Sunday, September 30, 2007

More on blurbs, a last word on Superman: Doomsday

Remember a couple of weeks back when we discussed the unblurbable Wonder Woman story arc Jodi Picoult wrote, the one which DC opted to promote by using a completely neutral blurb that only drew attention to the fact that apparently nobody anywhere said anything remotely positive about it?

Well, it appears that Jeff Smith's recent reimagining of the Captain Marvel franchise didn't have that problem at all. Here's the house ad for that trade of Shazam!: The Monster Society of Evil that DC's been running:

They've got not one but two different blurbs, which is always a good sign, as it means more than one person/venue liked the work, and gives the impression of consensus opinion.

And these are two very good sources for blurbs, each at least as prestigious as Wonder Woman: Love and War's USA Today. I'm not sure what the circulation numbers of the three venues are, or which is the most widely read, but I know Entertainment Weekly and The Onion are both pretty mainstream, and, even if they are less widely read, they're known for their criticism (Or, at least, are known for devoting a great deal of space and resources to criticism).

EW's been doing comics coverage for years now, but the fact that they cover all forms of popular entertainment makes them very much a part of the mainstream media, so to hear them raving about any comic book always has the impression that it's something of a rarity (Just compare the real estate of the magazine devoted to comics versus that devoted to movies, television or music).

And as for The Onion, they're known for being a tough audience, so a good grade from Onion critics carries a little more weight than it might from elsewhere.

As to the content of those blurbs, both make fairly strong arguments that Shazam!: The Monster Society of Evil is a book that ad-readers should seek out.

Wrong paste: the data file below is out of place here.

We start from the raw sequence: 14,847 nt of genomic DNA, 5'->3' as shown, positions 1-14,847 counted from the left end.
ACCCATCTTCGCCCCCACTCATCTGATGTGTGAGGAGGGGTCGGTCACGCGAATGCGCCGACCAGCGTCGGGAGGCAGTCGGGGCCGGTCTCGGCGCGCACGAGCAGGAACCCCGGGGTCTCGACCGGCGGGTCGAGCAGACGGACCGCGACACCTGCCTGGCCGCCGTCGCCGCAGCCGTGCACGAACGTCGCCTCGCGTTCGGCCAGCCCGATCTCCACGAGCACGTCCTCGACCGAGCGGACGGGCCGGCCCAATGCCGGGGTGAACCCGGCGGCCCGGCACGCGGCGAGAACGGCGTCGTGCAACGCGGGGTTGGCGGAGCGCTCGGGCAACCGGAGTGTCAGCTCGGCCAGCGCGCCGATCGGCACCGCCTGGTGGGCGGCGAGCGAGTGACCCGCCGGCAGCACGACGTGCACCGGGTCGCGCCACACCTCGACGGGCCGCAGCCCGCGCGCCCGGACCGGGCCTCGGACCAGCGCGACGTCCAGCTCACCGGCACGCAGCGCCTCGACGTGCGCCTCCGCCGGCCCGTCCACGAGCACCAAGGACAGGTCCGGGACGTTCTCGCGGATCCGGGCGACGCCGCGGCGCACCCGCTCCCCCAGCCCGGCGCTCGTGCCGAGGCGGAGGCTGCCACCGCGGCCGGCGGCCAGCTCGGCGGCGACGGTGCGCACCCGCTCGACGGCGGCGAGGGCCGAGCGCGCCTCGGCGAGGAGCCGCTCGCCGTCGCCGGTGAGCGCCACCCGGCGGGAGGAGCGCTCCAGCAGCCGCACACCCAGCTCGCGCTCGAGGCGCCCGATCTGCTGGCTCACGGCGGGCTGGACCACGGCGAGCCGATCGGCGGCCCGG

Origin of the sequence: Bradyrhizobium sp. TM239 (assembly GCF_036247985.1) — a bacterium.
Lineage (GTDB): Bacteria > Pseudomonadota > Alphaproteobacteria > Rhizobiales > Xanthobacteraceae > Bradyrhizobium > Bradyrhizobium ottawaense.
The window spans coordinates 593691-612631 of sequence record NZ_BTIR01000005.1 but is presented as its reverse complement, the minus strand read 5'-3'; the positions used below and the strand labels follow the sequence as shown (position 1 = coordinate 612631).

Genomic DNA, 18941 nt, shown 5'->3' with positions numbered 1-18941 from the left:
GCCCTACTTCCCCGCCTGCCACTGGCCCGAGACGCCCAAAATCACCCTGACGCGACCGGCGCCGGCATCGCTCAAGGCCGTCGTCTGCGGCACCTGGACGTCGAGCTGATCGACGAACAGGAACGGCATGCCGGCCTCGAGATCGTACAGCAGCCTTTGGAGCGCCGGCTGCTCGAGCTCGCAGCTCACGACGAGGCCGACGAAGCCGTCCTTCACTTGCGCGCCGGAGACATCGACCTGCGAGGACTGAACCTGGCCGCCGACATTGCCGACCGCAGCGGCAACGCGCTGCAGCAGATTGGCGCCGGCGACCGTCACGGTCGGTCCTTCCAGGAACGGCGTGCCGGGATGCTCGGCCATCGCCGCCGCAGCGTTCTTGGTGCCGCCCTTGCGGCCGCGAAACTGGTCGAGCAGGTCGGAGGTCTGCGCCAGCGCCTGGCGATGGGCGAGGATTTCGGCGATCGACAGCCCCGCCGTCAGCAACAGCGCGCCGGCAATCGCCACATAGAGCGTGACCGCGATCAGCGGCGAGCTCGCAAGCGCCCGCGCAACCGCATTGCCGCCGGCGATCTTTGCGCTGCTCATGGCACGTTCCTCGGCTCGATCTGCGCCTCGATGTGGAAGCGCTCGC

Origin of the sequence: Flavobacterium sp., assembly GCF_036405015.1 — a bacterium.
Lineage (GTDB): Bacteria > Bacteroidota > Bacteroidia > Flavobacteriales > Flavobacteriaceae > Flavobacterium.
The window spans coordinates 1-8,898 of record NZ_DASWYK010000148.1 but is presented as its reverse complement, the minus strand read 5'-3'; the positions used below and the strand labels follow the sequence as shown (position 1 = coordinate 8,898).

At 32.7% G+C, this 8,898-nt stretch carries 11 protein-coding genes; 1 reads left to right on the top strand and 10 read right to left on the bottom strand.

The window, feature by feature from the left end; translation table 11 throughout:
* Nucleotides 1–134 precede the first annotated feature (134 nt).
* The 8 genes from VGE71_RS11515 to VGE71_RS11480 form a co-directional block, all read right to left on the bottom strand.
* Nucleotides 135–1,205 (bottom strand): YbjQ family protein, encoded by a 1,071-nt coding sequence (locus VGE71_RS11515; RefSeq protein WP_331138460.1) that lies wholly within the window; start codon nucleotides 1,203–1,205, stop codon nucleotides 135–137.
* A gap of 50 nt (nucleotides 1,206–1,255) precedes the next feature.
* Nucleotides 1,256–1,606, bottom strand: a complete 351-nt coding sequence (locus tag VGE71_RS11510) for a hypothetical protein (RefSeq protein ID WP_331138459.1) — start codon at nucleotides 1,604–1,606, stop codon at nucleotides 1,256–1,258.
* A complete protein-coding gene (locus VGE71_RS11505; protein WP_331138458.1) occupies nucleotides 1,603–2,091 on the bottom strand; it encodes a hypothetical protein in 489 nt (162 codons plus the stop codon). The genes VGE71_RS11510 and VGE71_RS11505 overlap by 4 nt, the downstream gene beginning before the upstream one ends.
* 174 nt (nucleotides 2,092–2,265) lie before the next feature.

EW says that it can be be "savored" and "admired," like it was part delicious meal and part Founding Father, and the all-ages nature of the work is incorporated into the line in such a way as to sound positive rather than negative (which is how I feel "all-ages" is too often interpreted by too many comics readers). It's not just kids or prudes who will like it, but "everyone" from kids "to the most sophisticated graphic-novel devotee." The most sophisticated graphic-novel devotee? Hey guys, that's us!

The Onion or, in actuality, The Onion's non-parody AV Club list a string of positives—"slick, bright, emotional and witty"—before calling it "everything superhero comics should be." You don't get much more positive than that.

As for the rest of the ad, it points out that the book is "critically acclaimed" (it is) and that its author is "award-winning" (correct) and the creator of another graphic novel success story that anyone who knows anything about comics has likely heard of, and heard great thngs about.

The only downside of the ad I see is that it goes ahead and spoils the appearance of Mr. Mind, but then, I guess if you haven't read it yet, you wouldn't know that, so maybe it doesn't really spoil it (And the appearance of Mr. Mind wasn't played up so dramatically in Smith's version of the "Monster Society" story as it was in the original anyway).

Moving on to another DC house ad in last week's comics, you may have noticed this:

What a weird, weird ad.

The film having been created as a direct-to-DVD release marketed at hardcore fans, I wouldn't be surprised if DC hadn't sent many or even any copies of it to critics (I haven't seen reviews of it run in any non-comics press places, but then, perhaps I'm just not reading the right newspapers/magazines/websites), so perhaps there weren't any reviews available at the time of the release to pull quotes from to run as blurbs in the ad.

But still, why pull a quote from Lex Luthor?

Now, running a non-blurb quote in an ad for something isn't all that unheard of—remember the Oscar Wilde quote that ran in the house ads for Starman, for example?—but quoting a line of dialogue from the work being advertised, and then attributing it to that fictional character? That just seems all kinds of weird to me, and I honestly can't figure out what the fuck it's doing there, or what message it's intended to convey to someone coming across this ad.

I mean, if they thought it was a cool line that totally encapsulates what the story is all about, they could have always just put that phrase on the top of the ad, without the quotes and the attribution. It's not like Lex Luthor is going to sue them for stealing his quote and failing to properly attribute it or anything.

Also, below the image, in randomly capitalized lettering, appear the words "A New Movie inspired by the The Best-selling Graphic Novel of all time THE DEATH OF SUPERMAN." The TV ad made the same claim (only it left out the double "the").